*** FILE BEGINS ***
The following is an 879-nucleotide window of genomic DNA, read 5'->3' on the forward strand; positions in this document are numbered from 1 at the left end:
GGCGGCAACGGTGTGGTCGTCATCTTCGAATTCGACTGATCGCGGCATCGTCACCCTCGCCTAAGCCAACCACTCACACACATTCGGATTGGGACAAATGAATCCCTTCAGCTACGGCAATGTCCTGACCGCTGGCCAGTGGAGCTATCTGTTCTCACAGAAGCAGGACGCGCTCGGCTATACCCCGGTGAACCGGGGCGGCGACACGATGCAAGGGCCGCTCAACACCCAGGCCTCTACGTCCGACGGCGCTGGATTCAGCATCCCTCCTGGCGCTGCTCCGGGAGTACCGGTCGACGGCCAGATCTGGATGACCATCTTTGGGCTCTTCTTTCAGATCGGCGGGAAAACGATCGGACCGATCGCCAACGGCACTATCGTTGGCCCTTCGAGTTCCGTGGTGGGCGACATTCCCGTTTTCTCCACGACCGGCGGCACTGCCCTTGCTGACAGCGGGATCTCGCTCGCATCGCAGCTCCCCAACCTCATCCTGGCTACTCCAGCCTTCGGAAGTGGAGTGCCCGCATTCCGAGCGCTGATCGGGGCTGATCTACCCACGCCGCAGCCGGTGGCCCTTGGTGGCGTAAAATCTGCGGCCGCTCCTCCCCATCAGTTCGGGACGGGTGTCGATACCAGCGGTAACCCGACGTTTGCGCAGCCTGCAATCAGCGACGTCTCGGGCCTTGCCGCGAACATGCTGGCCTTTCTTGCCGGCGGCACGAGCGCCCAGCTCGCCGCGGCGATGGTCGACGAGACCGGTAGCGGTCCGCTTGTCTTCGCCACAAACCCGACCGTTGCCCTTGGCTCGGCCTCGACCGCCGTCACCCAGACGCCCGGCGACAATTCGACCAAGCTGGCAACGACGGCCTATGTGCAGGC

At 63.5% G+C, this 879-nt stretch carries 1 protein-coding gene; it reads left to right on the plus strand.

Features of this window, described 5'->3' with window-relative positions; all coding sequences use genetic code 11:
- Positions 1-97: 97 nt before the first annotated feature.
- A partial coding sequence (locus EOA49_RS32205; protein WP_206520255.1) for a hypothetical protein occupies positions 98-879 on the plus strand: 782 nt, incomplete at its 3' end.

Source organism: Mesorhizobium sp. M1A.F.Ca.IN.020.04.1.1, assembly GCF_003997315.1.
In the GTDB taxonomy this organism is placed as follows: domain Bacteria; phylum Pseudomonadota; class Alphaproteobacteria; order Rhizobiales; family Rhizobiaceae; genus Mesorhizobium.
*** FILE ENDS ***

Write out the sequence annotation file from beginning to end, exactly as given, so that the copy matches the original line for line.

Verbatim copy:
The following is an 879-nucleotide window of genomic DNA, read 5'->3' on the forward strand; positions in this document are numbered from 1 at the left end:
GGCGGCAACGGTGTGGTCGTCATCTTCGAATTCGACTGATCGCGGCATCGTCACCCTCGCCTAAGCCAACCACTCACACACATTCGGATTGGGACAAATGAATCCCTTCAGCTACGGCAATGTCCTGACCGCTGGCCAGTGGAGCTATCTGTTCTCACAGAAGCAGGACGCGCTCGGCTATACCCCGGTGAACCGGGGCGGCGACACGATGCAAGGGCCGCTCAACACCCAGGCCTCTACGTCCGACGGCGCTGGATTCAGCATCCCTCCTGGCGCTGCTCCGGGAGTACCGGTCGACGGCCAGATCTGGATGACCATCTTTGGGCTCTTCTTTCAGATCGGCGGGAAAACGATCGGACCGATCGCCAACGGCACTATCGTTGGCCCTTCGAGTTCCGTGGTGGGCGACATTCCCGTTTTCTCCACGACCGGCGGCACTGCCCTTGCTGACAGCGGGATCTCGCTCGCATCGCAGCTCCCCAACCTCATCCTGGCTACTCCAGCCTTCGGAAGTGGAGTGCCCGCATTCCGAGCGCTGATCGGGGCTGATCTACCCACGCCGCAGCCGGTGGCCCTTGGTGGCGTAAAATCTGCGGCCGCTCCTCCCCATCAGTTCGGGACGGGTGTCGATACCAGCGGTAACCCGACGTTTGCGCAGCCTGCAATCAGCGACGTCTCGGGCCTTGCCGCGAACATGCTGGCCTTTCTTGCCGGCGGCACGAGCGCCCAGCTCGCCGCGGCGATGGTCGACGAGACCGGTAGCGGTCCGCTTGTCTTCGCCACAAACCCGACCGTTGCCCTTGGCTCGGCCTCGACCGCCGTCACCCAGACGCCCGGCGACAATTCGACCAAGCTGGCAACGACGGCCTATGTGCAGGC

At 63.5% G+C, this 879-nt stretch carries 1 protein-coding gene; it reads left to right on the plus strand.

Features of this window, described 5'->3' with window-relative positions; all coding sequences use genetic code 11:
- Positions 1-97: 97 nt before the first annotated feature.
- A partial coding sequence (locus EOA49_RS32205; protein WP_206520255.1) for a hypothetical protein occupies positions 98-879 on the plus strand: 782 nt, incomplete at its 3' end.

Source organism: Mesorhizobium sp. M1A.F.Ca.IN.020.04.1.1, assembly GCF_003997315.1.
In the GTDB taxonomy this organism is placed as follows: domain Bacteria; phylum Pseudomonadota; class Alphaproteobacteria; order Rhizobiales; family Rhizobiaceae; genus Mesorhizobium.